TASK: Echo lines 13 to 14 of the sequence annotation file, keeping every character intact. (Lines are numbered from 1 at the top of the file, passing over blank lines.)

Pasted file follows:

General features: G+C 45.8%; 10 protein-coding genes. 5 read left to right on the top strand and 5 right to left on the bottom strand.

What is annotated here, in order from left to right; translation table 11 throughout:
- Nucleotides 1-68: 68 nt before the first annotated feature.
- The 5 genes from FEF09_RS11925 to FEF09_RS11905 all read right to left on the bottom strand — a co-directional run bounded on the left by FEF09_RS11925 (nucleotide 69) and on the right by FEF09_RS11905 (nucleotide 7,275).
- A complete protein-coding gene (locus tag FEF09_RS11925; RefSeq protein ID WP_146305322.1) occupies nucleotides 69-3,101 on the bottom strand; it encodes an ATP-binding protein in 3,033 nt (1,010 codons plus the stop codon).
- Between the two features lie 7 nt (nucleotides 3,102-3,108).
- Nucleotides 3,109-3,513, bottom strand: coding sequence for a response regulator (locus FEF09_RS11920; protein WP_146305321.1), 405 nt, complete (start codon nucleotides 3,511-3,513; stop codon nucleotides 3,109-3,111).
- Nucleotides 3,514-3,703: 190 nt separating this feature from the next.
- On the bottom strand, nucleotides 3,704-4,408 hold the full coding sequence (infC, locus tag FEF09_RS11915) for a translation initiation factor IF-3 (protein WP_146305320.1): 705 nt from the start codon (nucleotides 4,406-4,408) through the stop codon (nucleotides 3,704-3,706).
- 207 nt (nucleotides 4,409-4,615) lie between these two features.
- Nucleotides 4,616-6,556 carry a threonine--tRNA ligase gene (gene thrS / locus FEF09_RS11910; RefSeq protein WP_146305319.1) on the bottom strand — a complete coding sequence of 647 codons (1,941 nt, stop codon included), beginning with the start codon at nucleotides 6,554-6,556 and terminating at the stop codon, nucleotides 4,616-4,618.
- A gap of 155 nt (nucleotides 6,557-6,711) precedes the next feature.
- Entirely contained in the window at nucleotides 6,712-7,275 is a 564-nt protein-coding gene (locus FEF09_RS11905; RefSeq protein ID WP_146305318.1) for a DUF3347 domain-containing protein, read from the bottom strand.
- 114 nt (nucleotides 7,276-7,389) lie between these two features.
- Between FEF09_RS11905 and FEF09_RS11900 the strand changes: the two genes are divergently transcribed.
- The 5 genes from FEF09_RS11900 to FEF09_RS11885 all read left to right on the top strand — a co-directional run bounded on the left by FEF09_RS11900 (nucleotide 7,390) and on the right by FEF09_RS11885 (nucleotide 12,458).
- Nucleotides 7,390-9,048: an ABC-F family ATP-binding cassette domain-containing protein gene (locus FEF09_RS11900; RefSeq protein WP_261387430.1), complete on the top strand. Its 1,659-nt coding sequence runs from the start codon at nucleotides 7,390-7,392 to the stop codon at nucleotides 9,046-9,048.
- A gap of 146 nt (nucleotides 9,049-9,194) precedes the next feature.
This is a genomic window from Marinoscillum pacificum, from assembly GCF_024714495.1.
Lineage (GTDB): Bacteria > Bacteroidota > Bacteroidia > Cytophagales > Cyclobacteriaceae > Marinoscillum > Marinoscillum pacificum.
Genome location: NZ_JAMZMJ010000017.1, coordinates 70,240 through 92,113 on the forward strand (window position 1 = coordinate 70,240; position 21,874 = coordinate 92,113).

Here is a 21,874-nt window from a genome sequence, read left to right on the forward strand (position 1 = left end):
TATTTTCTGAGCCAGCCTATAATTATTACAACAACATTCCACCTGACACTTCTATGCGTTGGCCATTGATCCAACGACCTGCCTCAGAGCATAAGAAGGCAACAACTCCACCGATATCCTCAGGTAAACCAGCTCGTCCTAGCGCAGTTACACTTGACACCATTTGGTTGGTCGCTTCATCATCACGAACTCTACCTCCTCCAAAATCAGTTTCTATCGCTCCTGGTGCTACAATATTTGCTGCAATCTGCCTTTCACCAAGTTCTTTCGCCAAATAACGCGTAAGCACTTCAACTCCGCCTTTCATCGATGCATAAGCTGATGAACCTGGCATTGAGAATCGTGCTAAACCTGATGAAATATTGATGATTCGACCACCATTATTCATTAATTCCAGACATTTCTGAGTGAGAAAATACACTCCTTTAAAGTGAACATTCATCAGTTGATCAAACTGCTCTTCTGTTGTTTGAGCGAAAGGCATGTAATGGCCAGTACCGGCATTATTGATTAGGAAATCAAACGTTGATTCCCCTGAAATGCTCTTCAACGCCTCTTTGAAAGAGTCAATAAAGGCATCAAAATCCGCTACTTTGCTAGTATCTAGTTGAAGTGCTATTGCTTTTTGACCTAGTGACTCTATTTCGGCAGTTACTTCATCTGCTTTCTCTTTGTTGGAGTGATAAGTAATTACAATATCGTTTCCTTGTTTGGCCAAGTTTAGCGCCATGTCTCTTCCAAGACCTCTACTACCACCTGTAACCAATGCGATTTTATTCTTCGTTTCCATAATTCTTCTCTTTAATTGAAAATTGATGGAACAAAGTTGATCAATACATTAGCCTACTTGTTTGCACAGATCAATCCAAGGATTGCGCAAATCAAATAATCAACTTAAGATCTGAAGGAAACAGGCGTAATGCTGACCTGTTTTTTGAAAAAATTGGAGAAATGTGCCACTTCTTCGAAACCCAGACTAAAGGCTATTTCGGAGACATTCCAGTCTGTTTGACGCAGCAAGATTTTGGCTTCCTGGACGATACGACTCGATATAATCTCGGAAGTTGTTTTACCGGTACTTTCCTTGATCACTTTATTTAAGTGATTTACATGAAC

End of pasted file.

- Entirely contained in the window at nucleotides 6,712-7,275 is a 564-nt protein-coding gene (locus FEF09_RS11905; RefSeq protein ID WP_146305318.1) for a DUF3347 domain-containing protein, read from the bottom strand.
- 114 nt (nucleotides 7,276-7,389) lie between these two features.